NRL eases on trade window push

The NRL has eased its push for a post-season trade window, proposing players be able to sign with rival clubs from June 30 as an olive branch in the pay war.

WADE GRAHAM. Picture: Cameron Spencer/Getty Images

The NRL has relinquished its push for a strict post-season trade window, proposing players be able to sign with rival clubs for the following year after June 30, in a bid to smooth fractious pay talks.

The league's desire for a transfer window has been one of several factors in the dispute between the NRL and its players, with a collective bargaining agreement two-and-a-half months overdue.

Tensions between the parties reached boiling point this week, with players boycotting all promotional activities and refusing to rule out strike action.

The Rugby League Players Association board were due to meet Wednesday night, with terms of the NRL's latest offer sent to the union late last week.

It's expected the board will reject the proposal, with players having pushed on with the promotional boycott after the terms were sent.

AAP has been told one of the changes in the NRL's offered terms is to the proposed transfer system.

Under current rules in the old CBA, off-contract players are able to sign with rival clubs for 2025 from as early as November 1, 2023.

An NRL proposal last year had pushed that date out until after the 2024 grand final, giving players 11 less months to negotiate.

That was met with firm resistance from the players, who claimed careers were being placed at risk if an off-contract player was injured.

The NRL's new proposal would remove some of that risk while still tightening the system, with players able to sign deals for 2025 from July 2024.

The league would also introduce a mid-season transfer window between round 10 and the end of State of Origin as previously mooted.

The NRL remains adamant it has have offered a good deal to the players, with a total player payment pool of $1.347 billion over five years, an increase of 35 per cent on the last five-year CBA.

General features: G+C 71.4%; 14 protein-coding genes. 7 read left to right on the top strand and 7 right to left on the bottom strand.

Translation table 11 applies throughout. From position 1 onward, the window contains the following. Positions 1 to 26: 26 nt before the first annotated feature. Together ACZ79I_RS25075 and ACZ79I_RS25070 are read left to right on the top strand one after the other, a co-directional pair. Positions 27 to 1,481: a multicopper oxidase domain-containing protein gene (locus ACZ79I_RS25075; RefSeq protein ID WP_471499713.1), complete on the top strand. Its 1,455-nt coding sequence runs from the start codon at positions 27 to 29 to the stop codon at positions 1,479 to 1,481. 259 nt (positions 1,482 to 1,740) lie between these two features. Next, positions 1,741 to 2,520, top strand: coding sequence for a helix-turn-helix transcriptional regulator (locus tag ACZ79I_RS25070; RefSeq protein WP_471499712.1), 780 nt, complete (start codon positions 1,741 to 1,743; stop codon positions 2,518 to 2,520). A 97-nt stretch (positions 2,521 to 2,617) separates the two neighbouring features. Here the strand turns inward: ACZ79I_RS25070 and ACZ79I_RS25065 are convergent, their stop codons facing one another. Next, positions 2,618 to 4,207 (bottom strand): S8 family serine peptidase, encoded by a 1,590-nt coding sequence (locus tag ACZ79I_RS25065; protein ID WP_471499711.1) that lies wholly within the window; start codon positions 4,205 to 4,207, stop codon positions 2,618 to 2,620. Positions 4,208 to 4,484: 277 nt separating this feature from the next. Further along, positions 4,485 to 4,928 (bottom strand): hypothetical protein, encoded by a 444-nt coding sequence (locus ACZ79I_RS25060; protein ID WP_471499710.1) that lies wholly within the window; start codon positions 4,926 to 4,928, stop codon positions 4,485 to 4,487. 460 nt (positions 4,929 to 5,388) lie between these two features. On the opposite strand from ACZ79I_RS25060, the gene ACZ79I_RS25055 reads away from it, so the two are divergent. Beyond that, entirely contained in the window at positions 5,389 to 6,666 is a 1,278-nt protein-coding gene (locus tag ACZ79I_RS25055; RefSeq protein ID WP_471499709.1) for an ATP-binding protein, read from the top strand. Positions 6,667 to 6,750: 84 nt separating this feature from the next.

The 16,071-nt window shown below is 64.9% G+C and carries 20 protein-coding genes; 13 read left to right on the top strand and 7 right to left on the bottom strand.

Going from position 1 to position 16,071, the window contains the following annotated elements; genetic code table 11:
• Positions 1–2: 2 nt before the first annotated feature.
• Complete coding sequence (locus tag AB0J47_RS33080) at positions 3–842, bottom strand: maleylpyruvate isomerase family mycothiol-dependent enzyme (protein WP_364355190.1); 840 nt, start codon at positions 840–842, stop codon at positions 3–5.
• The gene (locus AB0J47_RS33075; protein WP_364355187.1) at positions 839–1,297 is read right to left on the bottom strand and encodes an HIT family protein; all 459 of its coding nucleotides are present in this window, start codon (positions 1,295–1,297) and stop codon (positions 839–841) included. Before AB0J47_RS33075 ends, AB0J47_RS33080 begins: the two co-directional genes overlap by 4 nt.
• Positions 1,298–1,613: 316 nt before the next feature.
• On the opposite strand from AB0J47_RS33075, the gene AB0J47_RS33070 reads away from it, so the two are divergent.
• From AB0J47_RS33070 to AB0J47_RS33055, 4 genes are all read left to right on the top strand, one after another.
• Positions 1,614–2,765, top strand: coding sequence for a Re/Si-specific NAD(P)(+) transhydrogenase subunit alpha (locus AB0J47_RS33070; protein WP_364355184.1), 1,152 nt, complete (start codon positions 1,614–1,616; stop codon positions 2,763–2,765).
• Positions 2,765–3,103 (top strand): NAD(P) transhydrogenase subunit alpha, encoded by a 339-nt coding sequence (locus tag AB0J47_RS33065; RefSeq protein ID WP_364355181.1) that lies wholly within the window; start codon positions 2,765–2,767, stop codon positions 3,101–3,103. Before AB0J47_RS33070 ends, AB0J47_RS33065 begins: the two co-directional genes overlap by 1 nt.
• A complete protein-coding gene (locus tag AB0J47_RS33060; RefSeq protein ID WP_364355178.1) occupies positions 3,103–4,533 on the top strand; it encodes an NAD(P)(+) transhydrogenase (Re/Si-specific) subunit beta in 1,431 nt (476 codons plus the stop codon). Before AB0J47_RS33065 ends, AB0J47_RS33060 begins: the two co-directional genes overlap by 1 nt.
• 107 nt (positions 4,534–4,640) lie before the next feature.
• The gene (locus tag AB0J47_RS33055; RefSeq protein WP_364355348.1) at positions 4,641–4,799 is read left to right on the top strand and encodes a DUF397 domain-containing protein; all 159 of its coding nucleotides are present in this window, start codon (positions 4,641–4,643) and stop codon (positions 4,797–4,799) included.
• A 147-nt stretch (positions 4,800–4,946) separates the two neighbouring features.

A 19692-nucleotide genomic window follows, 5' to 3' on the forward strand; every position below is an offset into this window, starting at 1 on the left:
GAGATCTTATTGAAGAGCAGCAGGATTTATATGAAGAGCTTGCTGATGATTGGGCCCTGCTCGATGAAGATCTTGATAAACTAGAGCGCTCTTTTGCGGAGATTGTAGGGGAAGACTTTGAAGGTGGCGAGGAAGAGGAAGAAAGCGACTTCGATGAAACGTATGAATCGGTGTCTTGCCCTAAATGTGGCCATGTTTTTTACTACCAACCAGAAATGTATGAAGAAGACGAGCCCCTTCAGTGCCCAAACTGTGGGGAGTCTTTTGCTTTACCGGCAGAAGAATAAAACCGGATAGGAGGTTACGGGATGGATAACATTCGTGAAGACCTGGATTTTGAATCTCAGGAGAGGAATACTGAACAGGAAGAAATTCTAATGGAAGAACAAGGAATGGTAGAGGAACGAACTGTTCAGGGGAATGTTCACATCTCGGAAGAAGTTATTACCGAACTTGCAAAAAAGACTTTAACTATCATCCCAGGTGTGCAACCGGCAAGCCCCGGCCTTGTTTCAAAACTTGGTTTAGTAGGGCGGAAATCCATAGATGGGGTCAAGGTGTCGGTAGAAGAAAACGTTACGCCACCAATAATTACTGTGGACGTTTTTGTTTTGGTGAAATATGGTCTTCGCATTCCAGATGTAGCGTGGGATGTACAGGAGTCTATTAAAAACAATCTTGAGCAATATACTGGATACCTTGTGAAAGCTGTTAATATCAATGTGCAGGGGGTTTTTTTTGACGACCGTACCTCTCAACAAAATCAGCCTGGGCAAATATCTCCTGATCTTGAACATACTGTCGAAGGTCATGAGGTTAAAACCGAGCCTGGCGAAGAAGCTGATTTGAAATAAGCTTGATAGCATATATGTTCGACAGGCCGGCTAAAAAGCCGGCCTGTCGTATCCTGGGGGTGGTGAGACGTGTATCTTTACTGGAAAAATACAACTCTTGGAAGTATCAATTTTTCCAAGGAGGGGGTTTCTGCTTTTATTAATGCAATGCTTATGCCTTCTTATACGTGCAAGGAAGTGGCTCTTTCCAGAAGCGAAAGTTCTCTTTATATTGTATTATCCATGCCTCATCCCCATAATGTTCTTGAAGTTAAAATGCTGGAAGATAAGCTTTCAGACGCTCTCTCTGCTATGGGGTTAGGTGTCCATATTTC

That figure includes an $11.45 million salary cap for top-30 squad members at each club, up from $9.6 million, as well as a combined $650,000 for development players on a club's list.

The women's salary cap has also risen to $884,000 from $350,000 with more games to be played.

The announcement of the salary caps last December angered the union, as they questioned how anything could be finalised without other components of the agreement settled.

The union and NRL also differ on whether the total payment pool has increased in line with the game's revenue, with an extra men's team and inclusion of eight women's sides muddying the water.

AAP can also reveal NRL terms received by the players' union last week include more than $200 million in funding for welfare, retired players' injury fund and other matters over the life of the CBA.

How such money is administrated is set to remain a point of contention.

The RLPA is adamant it wants autonomy on it, while the NRL would rather program management is shared.

Agreement rights on integrity matters are among other priorities for the RLPA which are unlikely to be granted by the NRL.

RLPA director and Cronulla captain Wade Graham claimed on SEN radio on Wednesday that the NRL offer had "gone backwards" on previous CBAs.

"It goes to show how determined the players are that they are willing to take this stand," Graham said.

"We all feel like the approach we have taken so far hasn't really got us too far. We haven't progressed. Talks have stalled. The proposal has gone backwards.

"The players are united in this."